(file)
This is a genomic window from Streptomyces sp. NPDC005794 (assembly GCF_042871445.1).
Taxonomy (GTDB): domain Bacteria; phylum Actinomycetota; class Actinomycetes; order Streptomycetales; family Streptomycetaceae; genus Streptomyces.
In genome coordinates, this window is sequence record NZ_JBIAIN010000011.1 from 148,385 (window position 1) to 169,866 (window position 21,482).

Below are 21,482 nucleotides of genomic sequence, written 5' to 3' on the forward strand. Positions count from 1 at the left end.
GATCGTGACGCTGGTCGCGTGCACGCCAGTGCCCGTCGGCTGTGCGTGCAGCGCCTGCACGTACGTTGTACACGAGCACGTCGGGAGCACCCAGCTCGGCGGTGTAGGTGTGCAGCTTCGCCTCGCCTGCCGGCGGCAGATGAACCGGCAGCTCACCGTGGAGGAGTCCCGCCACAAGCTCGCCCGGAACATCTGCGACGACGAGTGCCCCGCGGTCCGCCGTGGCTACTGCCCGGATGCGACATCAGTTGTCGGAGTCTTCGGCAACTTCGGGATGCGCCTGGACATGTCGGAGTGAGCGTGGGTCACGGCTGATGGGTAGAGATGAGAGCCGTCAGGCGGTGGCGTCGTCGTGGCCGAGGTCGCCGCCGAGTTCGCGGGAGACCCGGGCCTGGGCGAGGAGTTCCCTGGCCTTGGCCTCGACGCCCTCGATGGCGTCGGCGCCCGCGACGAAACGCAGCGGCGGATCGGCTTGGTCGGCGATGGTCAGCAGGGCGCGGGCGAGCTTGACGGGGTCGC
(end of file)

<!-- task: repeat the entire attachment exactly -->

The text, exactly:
This is a genomic window from Streptomyces sp. NPDC005794 (assembly GCF_042871445.1).
Taxonomy (GTDB): domain Bacteria; phylum Actinomycetota; class Actinomycetes; order Streptomycetales; family Streptomycetaceae; genus Streptomyces.
In genome coordinates, this window is sequence record NZ_JBIAIN010000011.1 from 148,385 (window position 1) to 169,866 (window position 21,482).

Below are 21,482 nucleotides of genomic sequence, written 5' to 3' on the forward strand. Positions count from 1 at the left end.
GATCGTGACGCTGGTCGCGTGCACGCCAGTGCCCGTCGGCTGTGCGTGCAGCGCCTGCACGTACGTTGTACACGAGCACGTCGGGAGCACCCAGCTCGGCGGTGTAGGTGTGCAGCTTCGCCTCGCCTGCCGGCGGCAGATGAACCGGCAGCTCACCGTGGAGGAGTCCCGCCACAAGCTCGCCCGGAACATCTGCGACGACGAGTGCCCCGCGGTCCGCCGTGGCTACTGCCCGGATGCGACATCAGTTGTCGGAGTCTTCGGCAACTTCGGGATGCGCCTGGACATGTCGGAGTGAGCGTGGGTCACGGCTGATGGGTAGAGATGAGAGCCGTCAGGCGGTGGCGTCGTCGTGGCCGAGGTCGCCGCCGAGTTCGCGGGAGACCCGGGCCTGGGCGAGGAGTTCCCTGGCCTTGGCCTCGACGCCCTCGATGGCGTCGGCGCCCGCGACGAAACGCAGCGGCGGATCGGCTTGGTCGGCGATGGTCAGCAGGGCGCGGGCGAGCTTGACGGGGTCGC